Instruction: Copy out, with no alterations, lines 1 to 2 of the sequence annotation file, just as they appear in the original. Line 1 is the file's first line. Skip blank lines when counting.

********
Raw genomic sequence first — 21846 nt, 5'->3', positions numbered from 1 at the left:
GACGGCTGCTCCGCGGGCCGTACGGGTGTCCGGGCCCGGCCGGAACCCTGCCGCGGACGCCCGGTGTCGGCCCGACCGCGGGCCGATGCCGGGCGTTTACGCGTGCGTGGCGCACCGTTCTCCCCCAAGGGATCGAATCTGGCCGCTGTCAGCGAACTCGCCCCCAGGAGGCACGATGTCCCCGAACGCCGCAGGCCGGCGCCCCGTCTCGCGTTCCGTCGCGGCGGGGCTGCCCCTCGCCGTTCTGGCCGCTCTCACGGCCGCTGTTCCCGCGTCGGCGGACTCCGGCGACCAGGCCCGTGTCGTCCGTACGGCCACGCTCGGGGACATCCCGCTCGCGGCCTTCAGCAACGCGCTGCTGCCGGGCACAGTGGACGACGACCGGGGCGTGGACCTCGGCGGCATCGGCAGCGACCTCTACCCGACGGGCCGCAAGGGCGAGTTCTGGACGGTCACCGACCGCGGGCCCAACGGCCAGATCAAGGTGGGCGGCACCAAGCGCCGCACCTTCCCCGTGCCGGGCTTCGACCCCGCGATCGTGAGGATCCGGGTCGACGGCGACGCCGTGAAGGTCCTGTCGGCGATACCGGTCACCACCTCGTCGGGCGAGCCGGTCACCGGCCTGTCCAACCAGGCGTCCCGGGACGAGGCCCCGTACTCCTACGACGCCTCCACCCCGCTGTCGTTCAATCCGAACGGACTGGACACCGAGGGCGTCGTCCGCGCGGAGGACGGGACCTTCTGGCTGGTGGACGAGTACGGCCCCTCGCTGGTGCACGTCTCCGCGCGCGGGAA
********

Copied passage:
Raw genomic sequence first — 21846 nt, 5'->3', positions numbered from 1 at the left:
GACGGCTGCTCCGCGGGCCGTACGGGTGTCCGGGCCCGGCCGGAACCCTGCCGCGGACGCCCGGTGTCGGCCCGACCGCGGGCCGATGCCGGGCGTTTACGCGTGCGTGGCGCACCGTTCTCCCCCAAGGGATCGAATCTGGCCGCTGTCAGCGAACTCGCCCCCAGGAGGCACGATGTCCCCGAACGCCGCAGGCCGGCGCCCCGTCTCGCGTTCCGTCGCGGCGGGGCTGCCCCTCGCCGTTCTGGCCGCTCTCACGGCCGCTGTTCCCGCGTCGGCGGACTCCGGCGACCAGGCCCGTGTCGTCCGTACGGCCACGCTCGGGGACATCCCGCTCGCGGCCTTCAGCAACGCGCTGCTGCCGGGCACAGTGGACGACGACCGGGGCGTGGACCTCGGCGGCATCGGCAGCGACCTCTACCCGACGGGCCGCAAGGGCGAGTTCTGGACGGTCACCGACCGCGGGCCCAACGGCCAGATCAAGGTGGGCGGCACCAAGCGCCGCACCTTCCCCGTGCCGGGCTTCGACCCCGCGATCGTGAGGATCCGGGTCGACGGCGACGCCGTGAAGGTCCTGTCGGCGATACCGGTCACCACCTCGTCGGGCGAGCCGGTCACCGGCCTGTCCAACCAGGCGTCCCGGGACGAGGCCCCGTACTCCTACGACGCCTCCACCCCGCTGTCGTTCAATCCGAACGGACTGGACACCGAGGGCGTCGTCCGCGCGGAGGACGGGACCTTCTGGCTGGTGGACGAGTACGGCCCCTCGCTGGTGCACGTCTCCGCGCGCGGGAA